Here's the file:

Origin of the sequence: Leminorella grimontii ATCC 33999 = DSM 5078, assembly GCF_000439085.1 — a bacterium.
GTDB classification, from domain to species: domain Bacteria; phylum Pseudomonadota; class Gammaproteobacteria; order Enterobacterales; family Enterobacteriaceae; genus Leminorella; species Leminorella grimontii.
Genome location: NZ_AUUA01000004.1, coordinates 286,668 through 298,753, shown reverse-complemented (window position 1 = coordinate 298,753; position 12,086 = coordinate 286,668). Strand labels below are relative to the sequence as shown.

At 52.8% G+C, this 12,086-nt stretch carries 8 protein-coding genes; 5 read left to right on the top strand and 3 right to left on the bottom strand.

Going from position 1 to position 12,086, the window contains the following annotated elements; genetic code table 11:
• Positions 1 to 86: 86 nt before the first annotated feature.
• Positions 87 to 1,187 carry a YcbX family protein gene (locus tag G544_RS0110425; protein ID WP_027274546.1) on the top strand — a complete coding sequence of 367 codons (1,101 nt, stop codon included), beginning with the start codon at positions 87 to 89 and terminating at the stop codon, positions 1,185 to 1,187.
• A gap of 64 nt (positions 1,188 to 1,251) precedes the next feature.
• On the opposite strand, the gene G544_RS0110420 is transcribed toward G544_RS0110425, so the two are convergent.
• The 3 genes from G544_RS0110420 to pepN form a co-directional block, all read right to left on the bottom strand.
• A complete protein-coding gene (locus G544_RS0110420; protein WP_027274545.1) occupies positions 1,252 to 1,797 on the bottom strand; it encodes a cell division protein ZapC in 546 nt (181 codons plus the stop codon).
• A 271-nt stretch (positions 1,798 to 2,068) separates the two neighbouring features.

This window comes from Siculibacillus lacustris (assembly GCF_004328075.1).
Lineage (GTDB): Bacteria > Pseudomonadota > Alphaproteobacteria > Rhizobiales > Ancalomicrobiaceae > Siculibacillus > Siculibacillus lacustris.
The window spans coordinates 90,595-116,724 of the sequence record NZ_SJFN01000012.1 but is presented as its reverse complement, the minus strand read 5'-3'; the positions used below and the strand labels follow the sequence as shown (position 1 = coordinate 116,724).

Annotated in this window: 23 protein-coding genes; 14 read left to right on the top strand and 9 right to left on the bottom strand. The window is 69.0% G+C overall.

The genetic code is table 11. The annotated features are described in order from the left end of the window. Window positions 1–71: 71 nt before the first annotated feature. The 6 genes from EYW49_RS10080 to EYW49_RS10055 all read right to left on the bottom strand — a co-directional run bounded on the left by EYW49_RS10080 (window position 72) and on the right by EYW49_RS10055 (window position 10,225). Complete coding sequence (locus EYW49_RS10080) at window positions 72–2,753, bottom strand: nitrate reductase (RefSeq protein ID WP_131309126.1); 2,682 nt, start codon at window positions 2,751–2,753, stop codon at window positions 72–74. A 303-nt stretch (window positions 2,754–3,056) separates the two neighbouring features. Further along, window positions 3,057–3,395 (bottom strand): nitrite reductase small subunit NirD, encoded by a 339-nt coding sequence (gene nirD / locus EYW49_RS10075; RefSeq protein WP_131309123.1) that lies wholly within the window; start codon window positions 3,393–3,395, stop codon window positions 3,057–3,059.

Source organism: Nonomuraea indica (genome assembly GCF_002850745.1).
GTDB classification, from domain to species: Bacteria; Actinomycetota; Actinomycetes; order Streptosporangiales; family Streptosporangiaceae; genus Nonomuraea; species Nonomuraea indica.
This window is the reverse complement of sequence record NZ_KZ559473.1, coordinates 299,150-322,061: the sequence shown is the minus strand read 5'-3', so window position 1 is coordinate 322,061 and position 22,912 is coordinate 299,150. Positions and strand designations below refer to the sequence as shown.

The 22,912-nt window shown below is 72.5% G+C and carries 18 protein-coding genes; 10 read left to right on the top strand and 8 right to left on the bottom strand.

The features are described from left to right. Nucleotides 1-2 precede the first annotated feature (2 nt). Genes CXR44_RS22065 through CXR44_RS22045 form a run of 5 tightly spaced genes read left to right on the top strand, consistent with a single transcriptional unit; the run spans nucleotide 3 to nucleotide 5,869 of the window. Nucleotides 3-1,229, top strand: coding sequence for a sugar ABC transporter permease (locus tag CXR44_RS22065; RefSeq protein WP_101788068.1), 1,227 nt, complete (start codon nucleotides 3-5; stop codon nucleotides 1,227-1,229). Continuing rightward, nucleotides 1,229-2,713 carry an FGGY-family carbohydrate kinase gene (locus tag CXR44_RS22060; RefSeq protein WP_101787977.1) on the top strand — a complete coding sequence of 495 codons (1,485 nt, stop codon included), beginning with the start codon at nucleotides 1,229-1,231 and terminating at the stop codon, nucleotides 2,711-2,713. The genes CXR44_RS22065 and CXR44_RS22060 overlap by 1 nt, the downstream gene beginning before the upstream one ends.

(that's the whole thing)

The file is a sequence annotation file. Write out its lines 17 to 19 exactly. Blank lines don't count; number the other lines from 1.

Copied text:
The genetic code is table 11. The annotated features are described in order from the left end of the window. Window positions 1–71: 71 nt before the first annotated feature. The 6 genes from EYW49_RS10080 to EYW49_RS10055 all read right to left on the bottom strand — a co-directional run bounded on the left by EYW49_RS10080 (window position 72) and on the right by EYW49_RS10055 (window position 10,225). Complete coding sequence (locus EYW49_RS10080) at window positions 72–2,753, bottom strand: nitrate reductase (RefSeq protein ID WP_131309126.1); 2,682 nt, start codon at window positions 2,751–2,753, stop codon at window positions 72–74. A 303-nt stretch (window positions 2,754–3,056) separates the two neighbouring features. Further along, window positions 3,057–3,395 (bottom strand): nitrite reductase small subunit NirD, encoded by a 339-nt coding sequence (gene nirD / locus EYW49_RS10075; RefSeq protein WP_131309123.1) that lies wholly within the window; start codon window positions 3,393–3,395, stop codon window positions 3,057–3,059.

Source organism: Nonomuraea indica (genome assembly GCF_002850745.1).
GTDB classification, from domain to species: Bacteria; Actinomycetota; Actinomycetes; order Streptosporangiales; family Streptosporangiaceae; genus Nonomuraea; species Nonomuraea indica.